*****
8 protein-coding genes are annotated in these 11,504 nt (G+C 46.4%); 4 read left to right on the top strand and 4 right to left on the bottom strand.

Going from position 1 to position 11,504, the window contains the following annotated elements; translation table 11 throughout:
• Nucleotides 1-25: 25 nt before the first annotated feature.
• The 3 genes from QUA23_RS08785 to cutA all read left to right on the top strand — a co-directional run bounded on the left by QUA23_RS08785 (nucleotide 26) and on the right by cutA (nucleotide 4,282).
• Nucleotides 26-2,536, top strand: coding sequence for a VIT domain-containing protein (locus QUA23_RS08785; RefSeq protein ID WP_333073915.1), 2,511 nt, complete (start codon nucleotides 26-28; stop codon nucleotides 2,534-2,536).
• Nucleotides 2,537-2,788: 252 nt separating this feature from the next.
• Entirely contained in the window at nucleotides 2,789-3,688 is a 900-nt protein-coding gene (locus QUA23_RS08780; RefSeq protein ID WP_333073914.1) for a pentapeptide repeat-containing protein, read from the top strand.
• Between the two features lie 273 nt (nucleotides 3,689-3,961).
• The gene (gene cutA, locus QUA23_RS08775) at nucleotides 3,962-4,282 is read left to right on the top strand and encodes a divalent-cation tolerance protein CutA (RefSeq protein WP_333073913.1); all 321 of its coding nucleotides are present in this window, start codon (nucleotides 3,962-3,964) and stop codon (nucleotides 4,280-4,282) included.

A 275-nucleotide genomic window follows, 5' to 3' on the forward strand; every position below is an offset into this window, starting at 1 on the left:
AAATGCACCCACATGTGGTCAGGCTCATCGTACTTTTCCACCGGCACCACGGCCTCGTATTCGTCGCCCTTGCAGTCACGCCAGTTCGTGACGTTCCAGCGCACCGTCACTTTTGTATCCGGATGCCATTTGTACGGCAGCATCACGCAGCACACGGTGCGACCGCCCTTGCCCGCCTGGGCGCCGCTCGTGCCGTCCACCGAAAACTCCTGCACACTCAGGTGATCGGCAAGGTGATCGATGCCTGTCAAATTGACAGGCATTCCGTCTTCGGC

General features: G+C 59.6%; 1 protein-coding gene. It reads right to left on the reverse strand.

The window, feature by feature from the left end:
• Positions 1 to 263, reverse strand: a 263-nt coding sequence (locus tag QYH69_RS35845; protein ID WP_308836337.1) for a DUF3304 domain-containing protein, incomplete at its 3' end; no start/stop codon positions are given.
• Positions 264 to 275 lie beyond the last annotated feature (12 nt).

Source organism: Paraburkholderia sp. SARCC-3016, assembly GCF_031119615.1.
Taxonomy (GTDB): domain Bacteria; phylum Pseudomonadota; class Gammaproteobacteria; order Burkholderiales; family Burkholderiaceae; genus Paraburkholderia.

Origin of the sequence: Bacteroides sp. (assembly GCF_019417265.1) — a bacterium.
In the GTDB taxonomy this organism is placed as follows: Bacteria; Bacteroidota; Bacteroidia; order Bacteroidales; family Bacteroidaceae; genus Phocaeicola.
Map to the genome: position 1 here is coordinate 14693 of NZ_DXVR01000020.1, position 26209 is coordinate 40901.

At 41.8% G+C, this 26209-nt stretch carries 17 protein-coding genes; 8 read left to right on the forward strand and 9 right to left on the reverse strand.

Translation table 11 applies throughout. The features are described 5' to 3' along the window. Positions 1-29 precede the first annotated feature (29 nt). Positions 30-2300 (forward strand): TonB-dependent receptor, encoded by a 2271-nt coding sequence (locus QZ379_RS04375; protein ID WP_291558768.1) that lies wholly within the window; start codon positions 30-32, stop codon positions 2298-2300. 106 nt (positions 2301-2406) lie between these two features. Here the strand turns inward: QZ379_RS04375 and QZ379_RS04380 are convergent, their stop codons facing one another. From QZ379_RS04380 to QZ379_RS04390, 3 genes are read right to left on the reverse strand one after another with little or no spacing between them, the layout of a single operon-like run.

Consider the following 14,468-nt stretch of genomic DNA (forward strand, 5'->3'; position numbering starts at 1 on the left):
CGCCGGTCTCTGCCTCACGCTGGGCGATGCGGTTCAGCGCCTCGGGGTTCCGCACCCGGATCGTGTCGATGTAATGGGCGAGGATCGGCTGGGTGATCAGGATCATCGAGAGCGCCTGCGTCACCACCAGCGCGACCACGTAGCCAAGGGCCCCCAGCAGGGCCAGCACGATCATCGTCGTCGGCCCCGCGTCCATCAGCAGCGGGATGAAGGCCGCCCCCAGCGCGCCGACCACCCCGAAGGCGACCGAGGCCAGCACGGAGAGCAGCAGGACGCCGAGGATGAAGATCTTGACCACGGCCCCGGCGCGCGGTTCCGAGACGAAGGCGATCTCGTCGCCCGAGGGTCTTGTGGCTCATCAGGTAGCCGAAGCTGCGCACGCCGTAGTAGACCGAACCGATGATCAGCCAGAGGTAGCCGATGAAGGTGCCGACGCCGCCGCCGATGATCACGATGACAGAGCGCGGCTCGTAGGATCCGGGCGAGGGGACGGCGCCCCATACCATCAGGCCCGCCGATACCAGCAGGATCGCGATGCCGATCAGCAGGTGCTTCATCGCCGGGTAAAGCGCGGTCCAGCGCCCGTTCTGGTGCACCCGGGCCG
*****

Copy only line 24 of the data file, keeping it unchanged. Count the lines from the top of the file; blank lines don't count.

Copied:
CGCCGGTCTCTGCCTCACGCTGGGCGATGCGGTTCAGCGCCTCGGGGTTCCGCACCCGGATCGTGTCGATGTAATGGGCGAGGATCGGCTGGGTGATCAGGATCATCGAGAGCGCCTGCGTCACCACCAGCGCGACCACGTAGCCAAGGGCCCCCAGCAGGGCCAGCACGATCATCGTCGTCGGCCCCGCGTCCATCAGCAGCGGGATGAAGGCCGCCCCCAGCGCGCCGACCACCCCGAAGGCGACCGAGGCCAGCACGGAGAGCAGCAGGACGCCGAGGATGAAGATCTTGACCACGGCCCCGGCGCGCGGTTCCGAGACGAAGGCGATCTCGTCGCCCGAGGGTCTTGTGGCTCATCAGGTAGCCGAAGCTGCGCACGCCGTAGTAGACCGAACCGATGATCAGCCAGAGGTAGCCGATGAAGGTGCCGACGCCGCCGCCGATGATCACGATGACAGAGCGCGGCTCGTAGGATCCGGGCGAGGGGACGGCGCCCCATACCATCAGGCCCGCCGATACCAGCAGGATCGCGATGCCGATCAGCAGGTGCTTCATCGCCGGGTAAAGCGCGGTCCAGCGCCCGTTCTGGTGCACCCGGGCCG